Renny Harlin: Well, you know, I believe the important part of directing really is finding the right people for the right roles. Sometimes you go for what’s expected, and sometimes you go against type because you think that’ll really bring something different to the movie. And in this case, my main thing was the character and getting them really to get inside their character. Then spending time with them, talking about the character, to make them feel really comfortable with the character. Taking into account who they are as people, especially when they are inexperienced actors, what they can bring to the party, I wanted to get to know them as people. What are they afraid of? What are they shy about? What are they insecure about? What do they feel strong about? And that way, sort of mold the role to be as close to what they would naturally be able to play as possible. And then during the shoot, just encouraging them. To not be shy, not be self-conscious. To just embrace the role and the situation and the camaraderie between actors and characters. Just live in the moment and not be afraid to try things out and make mistakes. I say, “We can make as many takes as we need to, so let’s try it this way and that way—maybe a little more lighthearted, maybe a little more dark—and don’t worry about it.” The main thing is to make them feel comfortable that they can fail and they can try. And in general, as we were hanging out, my advice to them was basically just to pursue their dreams (if they believe that this is what they want to do). To pursue it despite possible difficulties and also never let it go to their heads and become entitled. To put it simple: not to become assholes.

Nightmare on Elm Street 4

Part 5: Mom, I Made It

Blake Harris: Just a few more questions. I was thinking a little bit about your experience on Nightmare on Elm Street 4. How you took a big risk and how well that paid off. But taking risk are, well, risky. It doesn’t always go the right way. Do you have any advice on when to go for it and when to maybe play it a little safer?

Renny Harlin: What we did on [Nightmare on Elm Street 4] was a gamble, but it was one I fought for from my heart. And that’s one thing that I’ve learned in my career that’s had its ups and downs. That when I follow my heart, usually the results are good. When I make decisions based on other circumstances, things don’t necessarily go so well. So sometimes, even if something seems commercially tempting, I’ve learned that if it’s not what’s in your heart, it’s probably not what you should do.

Blake Harris: That’s great. And in terms of following your heart and following your dreams, I was wondering if you ever had a conversation with your parents that kind of reflects on your decision. The kind of conversation where they might have said, “Good thing you didn’t become an architect!” I guess what I’m asking is at what point did they feel comfortable with their son having gone down this risky career path?

Renny Harlin: That’s a really good question. My dad, sadly, died before he was ever able to see my success. So he never saw me reach any heights. But I’m sure he, you know, ultimately believed I would make it. In terms of my mom, I really had some fantastic opportunities to show her my gratitude and make her happy. Because she went through incredible amounts of suffering when I was in Hollywood at first. I didn’t even have money to call Finland. So there were periods of, like, half a year where she didn’t know if I was alive. And so she really had to suffer. So I will always remember when I called her that weekend when Nightmare on Elm Street [4] opened. I called her and I said, “Mom, I made it.” And she cried on the phone.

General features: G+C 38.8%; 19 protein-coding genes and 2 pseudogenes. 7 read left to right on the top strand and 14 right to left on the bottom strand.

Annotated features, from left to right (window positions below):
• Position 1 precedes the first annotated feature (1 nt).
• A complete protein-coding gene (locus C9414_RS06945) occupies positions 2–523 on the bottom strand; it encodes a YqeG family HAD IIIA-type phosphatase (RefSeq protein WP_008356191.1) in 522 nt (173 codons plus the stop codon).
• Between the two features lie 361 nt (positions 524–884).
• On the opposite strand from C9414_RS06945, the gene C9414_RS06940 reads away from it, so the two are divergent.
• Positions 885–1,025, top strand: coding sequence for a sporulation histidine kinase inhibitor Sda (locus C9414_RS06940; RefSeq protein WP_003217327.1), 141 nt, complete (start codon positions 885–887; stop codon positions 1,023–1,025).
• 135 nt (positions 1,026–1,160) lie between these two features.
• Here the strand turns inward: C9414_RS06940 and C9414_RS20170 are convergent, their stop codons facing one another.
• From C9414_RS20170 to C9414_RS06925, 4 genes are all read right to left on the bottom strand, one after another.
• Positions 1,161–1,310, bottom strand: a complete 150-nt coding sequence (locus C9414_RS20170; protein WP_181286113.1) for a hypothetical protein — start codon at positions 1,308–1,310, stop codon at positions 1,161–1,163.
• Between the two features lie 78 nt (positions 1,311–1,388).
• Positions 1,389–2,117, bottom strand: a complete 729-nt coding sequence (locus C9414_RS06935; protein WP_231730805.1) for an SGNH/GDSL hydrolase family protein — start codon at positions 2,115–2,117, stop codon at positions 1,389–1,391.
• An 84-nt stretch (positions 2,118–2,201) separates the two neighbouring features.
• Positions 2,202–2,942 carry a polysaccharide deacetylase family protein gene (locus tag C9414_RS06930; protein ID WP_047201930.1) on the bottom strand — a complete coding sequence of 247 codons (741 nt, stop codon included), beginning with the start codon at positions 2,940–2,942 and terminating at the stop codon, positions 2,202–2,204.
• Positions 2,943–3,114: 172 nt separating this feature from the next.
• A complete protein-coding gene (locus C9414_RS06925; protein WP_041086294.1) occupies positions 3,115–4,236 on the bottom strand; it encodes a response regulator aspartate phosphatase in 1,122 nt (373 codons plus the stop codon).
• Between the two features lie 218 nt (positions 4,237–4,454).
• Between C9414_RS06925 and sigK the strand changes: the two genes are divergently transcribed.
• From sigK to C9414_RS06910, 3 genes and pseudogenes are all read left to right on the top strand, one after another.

Blake Harris: That’s beautiful.

Renny Harlin: And Bob Shaye, who I happened to be with at the time, he got on the phone and spoke to my mother and said, “You should be proud of your son. He’s made the biggest hit in the history of our studio.” That was the first moment where my mom…I just knew that her heart was bursting with pride. And then I had many more opportunities to reward her for everything that I had been through and what I put my mother through. For example, when Cliffhanger premiered—it had its world premiere at the Cannes Film Festival—I brought my mom as my date there and I walked the red carpet with people applauding and screaming. My dates were Sylvester Stallone, my mom and Elizabeth Taylor. Then we went to a big celebratory dinner and my mom was sitting between Sylvester Stallone and Elizabeth Taylor. My mom had grown up watching movies with Elizabeth Taylor starring in them, so that was just one of those moments that blew her mind.

Blake Harris: That’s so wonderful, Renny. Wow. Just one more question or you. What happened to your former film partner? The one who came with you to America and then ended up leaving to go back to Finland?

Renny Harlin: Well, interestingly enough, he went on to be a huge success in Finland. He started producing films and TV in Finland, and he currently has the most successful production company in Finland. Every year, he produces the biggest box office hit of the year. He has several TV shows on the air. So he has really become the godfather of movies in Finland and has had an incredible success there. He keeps making movies there, I keep making movies around the world and we get together whenever we can. We are still best friends and we are constantly in touch. I think that for him, being in Finland made him happy; he was more strongly rooted in Finland. And for me, being a kind of citizen of the world—living in Hollywood for almost 30 years and spending the better part of these last two years in China—I’m happy traveling the world and going back to visit Finland. He’s happy to live in Finland and visit the other parts of the world. So we both got what we wanted, and so far it looks like a pretty happy ending for both of us.

As referenced at the top of this piece, Renny Harlin recently launched a production company in China. This October, Harlin is scheduled to begin production on Legend of the Ancient Sword, which will be distributed by Alibaba Pictures Group.